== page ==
“It’s still unclear who was involved and how many suspects there are. It’s not clear to me why Angela is being singled out and somehow [pegged as] the mastermind of the entire situation,” Margolin told The Daily Beast.
She described Diaz as “a much easier target” for prosecutors than the U.S. Marshal.
“People are innocent until proven guilty,” Margolin said. “When the government is publicly telling their side of the story, and the defense hasn’t had the opportunity to see all the evidence, I think people should look at that skeptically.”
Meanwhile, Michelle Hadley—who lost her job, her apartment and dropped out of business school because of the false allegations against her—is left to pick up the pieces. She filed a notice of claim against the Anaheim Police Department for her wrongful arrest and launched a blog to write about her arrest and post-setup life.
The top of her new website declares, “2 false arrests. 86 days in jail. But that won’t stop me from loving, laughing, or living.”
Hadley is slated to appear on the Today Show this morning, and her story is getting the Dateline treatment tonight at 10/9c in a one-hour episode titled “Diabolical,” a segment on which I discuss the case.
In an interview with The Daily Beast on Wednesday, the 30-year-old Hadley said, “I don’t want people remembering me as the girl who has suffered for this. I want to be remember as the girl who fought back.”
The bookworm was arrested twice: Once in June after Diaz contacted police, and again in July after she was bailed out of jail. She spent three months behind bars while her parents and attorney, Michael L. Guisti, feverishly advocated on her behalf.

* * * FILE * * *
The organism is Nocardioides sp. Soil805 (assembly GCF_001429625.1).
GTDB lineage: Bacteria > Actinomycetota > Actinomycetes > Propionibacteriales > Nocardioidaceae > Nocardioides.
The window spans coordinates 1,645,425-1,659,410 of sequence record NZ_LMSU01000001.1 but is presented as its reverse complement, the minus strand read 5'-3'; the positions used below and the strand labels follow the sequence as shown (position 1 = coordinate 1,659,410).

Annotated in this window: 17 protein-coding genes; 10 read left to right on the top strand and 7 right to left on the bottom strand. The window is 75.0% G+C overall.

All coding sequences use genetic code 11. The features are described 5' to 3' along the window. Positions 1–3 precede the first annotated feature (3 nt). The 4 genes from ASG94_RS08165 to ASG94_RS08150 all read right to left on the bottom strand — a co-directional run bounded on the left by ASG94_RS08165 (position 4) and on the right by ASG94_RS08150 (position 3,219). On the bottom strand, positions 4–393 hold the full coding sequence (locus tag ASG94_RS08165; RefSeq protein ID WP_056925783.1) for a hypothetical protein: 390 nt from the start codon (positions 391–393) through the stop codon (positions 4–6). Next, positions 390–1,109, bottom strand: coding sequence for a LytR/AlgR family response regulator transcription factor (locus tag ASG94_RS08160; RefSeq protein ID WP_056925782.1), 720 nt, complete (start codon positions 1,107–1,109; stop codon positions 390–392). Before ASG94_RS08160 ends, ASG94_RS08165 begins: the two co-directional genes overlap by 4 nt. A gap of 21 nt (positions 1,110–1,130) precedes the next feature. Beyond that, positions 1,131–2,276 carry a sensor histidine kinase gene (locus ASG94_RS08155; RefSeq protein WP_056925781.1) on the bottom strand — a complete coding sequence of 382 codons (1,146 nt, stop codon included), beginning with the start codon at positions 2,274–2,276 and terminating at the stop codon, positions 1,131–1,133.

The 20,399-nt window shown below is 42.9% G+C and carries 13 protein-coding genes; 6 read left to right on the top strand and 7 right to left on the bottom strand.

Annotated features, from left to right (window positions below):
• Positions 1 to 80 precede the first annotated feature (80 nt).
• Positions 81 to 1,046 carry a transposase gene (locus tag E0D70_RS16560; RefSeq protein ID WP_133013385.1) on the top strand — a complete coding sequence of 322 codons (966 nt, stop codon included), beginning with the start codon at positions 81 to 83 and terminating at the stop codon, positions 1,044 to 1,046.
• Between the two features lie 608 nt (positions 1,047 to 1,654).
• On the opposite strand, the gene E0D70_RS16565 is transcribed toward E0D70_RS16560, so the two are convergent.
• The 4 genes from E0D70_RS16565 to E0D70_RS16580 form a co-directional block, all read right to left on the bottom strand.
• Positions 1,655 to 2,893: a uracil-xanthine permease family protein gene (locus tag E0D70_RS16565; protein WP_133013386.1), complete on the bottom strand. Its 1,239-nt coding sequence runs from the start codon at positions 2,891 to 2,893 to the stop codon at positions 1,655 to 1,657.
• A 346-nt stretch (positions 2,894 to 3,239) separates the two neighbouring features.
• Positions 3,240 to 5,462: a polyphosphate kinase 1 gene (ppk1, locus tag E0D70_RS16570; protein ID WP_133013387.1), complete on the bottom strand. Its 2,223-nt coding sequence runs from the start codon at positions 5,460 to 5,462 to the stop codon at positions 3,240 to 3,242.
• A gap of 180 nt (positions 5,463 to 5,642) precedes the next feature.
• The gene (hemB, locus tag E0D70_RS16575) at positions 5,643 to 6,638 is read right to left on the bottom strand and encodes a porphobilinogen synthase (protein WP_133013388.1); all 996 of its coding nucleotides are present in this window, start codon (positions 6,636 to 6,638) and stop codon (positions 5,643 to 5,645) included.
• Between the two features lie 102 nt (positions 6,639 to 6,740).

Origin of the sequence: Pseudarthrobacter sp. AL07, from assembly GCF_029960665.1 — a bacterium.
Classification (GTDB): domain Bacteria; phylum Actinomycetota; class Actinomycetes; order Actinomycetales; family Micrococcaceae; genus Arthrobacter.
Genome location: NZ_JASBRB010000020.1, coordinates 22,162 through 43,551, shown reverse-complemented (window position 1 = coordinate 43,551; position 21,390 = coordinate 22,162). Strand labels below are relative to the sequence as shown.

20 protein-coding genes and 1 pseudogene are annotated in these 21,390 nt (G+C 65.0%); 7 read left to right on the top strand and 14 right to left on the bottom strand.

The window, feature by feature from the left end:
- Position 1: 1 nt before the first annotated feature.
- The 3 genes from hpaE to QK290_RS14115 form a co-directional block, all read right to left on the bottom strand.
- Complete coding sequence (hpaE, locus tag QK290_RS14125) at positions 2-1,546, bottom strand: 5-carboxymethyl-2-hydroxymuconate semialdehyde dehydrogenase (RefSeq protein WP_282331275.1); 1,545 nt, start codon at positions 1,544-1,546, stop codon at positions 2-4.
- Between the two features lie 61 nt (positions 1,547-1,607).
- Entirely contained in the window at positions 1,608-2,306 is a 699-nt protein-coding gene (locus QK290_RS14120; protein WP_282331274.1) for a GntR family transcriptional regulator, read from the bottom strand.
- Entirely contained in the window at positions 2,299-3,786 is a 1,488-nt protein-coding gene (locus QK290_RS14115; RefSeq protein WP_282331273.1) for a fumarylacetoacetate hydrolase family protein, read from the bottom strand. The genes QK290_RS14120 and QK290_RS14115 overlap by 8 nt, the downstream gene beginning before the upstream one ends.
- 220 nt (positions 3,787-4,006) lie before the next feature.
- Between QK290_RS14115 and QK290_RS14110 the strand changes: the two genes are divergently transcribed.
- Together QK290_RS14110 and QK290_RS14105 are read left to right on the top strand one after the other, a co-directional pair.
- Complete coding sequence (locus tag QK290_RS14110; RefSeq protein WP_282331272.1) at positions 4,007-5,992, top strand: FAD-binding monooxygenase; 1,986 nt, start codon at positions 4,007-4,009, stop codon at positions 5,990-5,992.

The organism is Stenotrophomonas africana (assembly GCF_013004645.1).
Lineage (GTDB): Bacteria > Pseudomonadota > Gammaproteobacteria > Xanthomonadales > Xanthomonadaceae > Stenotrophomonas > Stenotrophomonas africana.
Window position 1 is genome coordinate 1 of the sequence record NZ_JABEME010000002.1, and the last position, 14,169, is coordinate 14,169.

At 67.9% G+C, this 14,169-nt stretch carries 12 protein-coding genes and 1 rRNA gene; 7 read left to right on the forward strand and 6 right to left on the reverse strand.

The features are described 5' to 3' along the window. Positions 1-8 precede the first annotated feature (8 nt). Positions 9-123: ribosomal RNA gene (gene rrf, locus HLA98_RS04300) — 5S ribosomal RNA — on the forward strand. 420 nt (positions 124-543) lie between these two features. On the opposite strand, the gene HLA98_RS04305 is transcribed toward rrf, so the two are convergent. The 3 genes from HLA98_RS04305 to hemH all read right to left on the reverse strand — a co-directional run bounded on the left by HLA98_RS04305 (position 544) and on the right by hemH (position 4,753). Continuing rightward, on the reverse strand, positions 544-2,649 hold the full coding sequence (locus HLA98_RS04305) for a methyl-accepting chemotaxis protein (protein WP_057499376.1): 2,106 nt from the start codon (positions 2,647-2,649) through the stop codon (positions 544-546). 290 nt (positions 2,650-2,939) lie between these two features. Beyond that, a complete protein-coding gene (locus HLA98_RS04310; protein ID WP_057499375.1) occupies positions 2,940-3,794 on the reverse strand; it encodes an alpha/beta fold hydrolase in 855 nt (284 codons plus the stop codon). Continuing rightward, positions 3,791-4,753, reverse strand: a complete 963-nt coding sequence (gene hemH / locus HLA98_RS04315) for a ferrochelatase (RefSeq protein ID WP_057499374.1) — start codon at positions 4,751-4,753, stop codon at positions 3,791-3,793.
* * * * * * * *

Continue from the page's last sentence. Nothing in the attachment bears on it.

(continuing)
Hadley blamed Anaheim cops for refusing to consider evidence she believes would have absolved her of any crime. During the Dateline special, she tells correspondent Dennis Murphy, “I appreciate the apologies. But the apologies don’t rebuild your life and the apologies don’t undo what’s been done.”
According to Hadley, Anaheim police “dropped the ball big time” by allegedly failing to conduct a thorough investigation that included obtaining IP addresses and certain camera footage at the condo building, where she once shared a home with the federal lawman and where Diaz had claimed to be attacked by men seeking rape fantasies.
While cops haven’t released a motive, Hadley believes Angela Diaz might have targeted her because she filed a lawsuit against Ian Diaz over their condominium. “The timing on it all perfectly coincides with actions on the real-estate property,” Hadley told The Daily Beast. She says the alleged setup had nothing to do with a love rivalry.
“What love triangle? I wasn’t in the picture. Why would she go after me? I’m just the ex,” Hadley said, adding that she’s never met Angela before.
“The tone of all her fake e-mails pretending to be me … she is complimenting herself. It’s really weird. If the cops read this at all, [they should have thought] ‘Why would Michelle be complimenting her?’”
Prosecutors say Diaz impersonated not only Hadley, but two of her hubby’s former flames.
Investigators told The Daily Beast they believe “Lacey,” whose last name is being withheld by The Daily Beast, is another ex-girlfriend whose identity Diaz tried to assume.
In August, when asked for proof of identity, “Lacey” told The Daily Beast she works for Apple and “cannot risk my job.” Then she forwarded an email that she had sent to an Anaheim detective working on the Hadley case.
“The detective on the case has heard my story,” the sender stated in her third and final email to The Daily Beast. “How sad and sorry we should all feel for this poor woman [Diaz]. Angela knows nothing more than how to be a dutiful and good wife it seems yet she’s being attacked from all sides. Someone should speak out for her.”
When asked about “Lacey,” the Anaheim Police Department confirmed a detective did receive emails from the same address.
Sgt. Daron Wyatt said those missives—similar to emails that make up Diaz’s criminal case—were sent under someone else’s identity.